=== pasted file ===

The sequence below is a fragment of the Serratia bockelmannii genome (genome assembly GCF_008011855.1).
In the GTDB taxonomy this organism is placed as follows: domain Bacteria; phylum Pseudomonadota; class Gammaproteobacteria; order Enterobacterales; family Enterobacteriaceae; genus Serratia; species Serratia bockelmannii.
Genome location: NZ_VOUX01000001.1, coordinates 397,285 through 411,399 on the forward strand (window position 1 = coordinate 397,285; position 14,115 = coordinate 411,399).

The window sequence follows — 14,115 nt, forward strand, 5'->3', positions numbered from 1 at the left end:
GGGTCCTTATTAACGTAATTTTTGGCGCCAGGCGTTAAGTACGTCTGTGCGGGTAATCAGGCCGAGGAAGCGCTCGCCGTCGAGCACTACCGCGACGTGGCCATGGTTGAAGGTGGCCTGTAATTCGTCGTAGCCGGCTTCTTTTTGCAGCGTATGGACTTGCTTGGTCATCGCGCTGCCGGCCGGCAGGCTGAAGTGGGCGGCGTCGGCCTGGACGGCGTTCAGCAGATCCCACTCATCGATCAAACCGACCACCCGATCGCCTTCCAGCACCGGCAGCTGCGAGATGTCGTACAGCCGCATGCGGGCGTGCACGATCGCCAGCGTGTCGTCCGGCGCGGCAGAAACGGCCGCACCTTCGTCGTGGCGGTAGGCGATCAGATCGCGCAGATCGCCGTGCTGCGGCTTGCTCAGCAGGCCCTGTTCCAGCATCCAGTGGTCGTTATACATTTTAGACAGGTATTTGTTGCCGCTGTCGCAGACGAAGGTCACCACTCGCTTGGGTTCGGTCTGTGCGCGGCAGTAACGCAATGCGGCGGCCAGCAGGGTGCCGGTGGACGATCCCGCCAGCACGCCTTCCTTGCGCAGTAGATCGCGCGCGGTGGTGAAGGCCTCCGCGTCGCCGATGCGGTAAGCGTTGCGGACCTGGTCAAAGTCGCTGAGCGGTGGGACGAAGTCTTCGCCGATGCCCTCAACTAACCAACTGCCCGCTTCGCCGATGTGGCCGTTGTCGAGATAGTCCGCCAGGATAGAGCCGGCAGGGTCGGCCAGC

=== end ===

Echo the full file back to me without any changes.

The sequence below is a fragment of the Serratia bockelmannii genome (genome assembly GCF_008011855.1).
In the GTDB taxonomy this organism is placed as follows: domain Bacteria; phylum Pseudomonadota; class Gammaproteobacteria; order Enterobacterales; family Enterobacteriaceae; genus Serratia; species Serratia bockelmannii.
Genome location: NZ_VOUX01000001.1, coordinates 397,285 through 411,399 on the forward strand (window position 1 = coordinate 397,285; position 14,115 = coordinate 411,399).

The window sequence follows — 14,115 nt, forward strand, 5'->3', positions numbered from 1 at the left end:
GGGTCCTTATTAACGTAATTTTTGGCGCCAGGCGTTAAGTACGTCTGTGCGGGTAATCAGGCCGAGGAAGCGCTCGCCGTCGAGCACTACCGCGACGTGGCCATGGTTGAAGGTGGCCTGTAATTCGTCGTAGCCGGCTTCTTTTTGCAGCGTATGGACTTGCTTGGTCATCGCGCTGCCGGCCGGCAGGCTGAAGTGGGCGGCGTCGGCCTGGACGGCGTTCAGCAGATCCCACTCATCGATCAAACCGACCACCCGATCGCCTTCCAGCACCGGCAGCTGCGAGATGTCGTACAGCCGCATGCGGGCGTGCACGATCGCCAGCGTGTCGTCCGGCGCGGCAGAAACGGCCGCACCTTCGTCGTGGCGGTAGGCGATCAGATCGCGCAGATCGCCGTGCTGCGGCTTGCTCAGCAGGCCCTGTTCCAGCATCCAGTGGTCGTTATACATTTTAGACAGGTATTTGTTGCCGCTGTCGCAGACGAAGGTCACCACTCGCTTGGGTTCGGTCTGTGCGCGGCAGTAACGCAATGCGGCGGCCAGCAGGGTGCCGGTGGACGATCCCGCCAGCACGCCTTCCTTGCGCAGTAGATCGCGCGCGGTGGTGAAGGCCTCCGCGTCGCCGATGCGGTAAGCGTTGCGGACCTGGTCAAAGTCGCTGAGCGGTGGGACGAAGTCTTCGCCGATGCCCTCAACTAACCAACTGCCCGCTTCGCCGATGTGGCCGTTGTCGAGATAGTCCGCCAGGATAGAGCCGGCAGGGTCGGCCAGC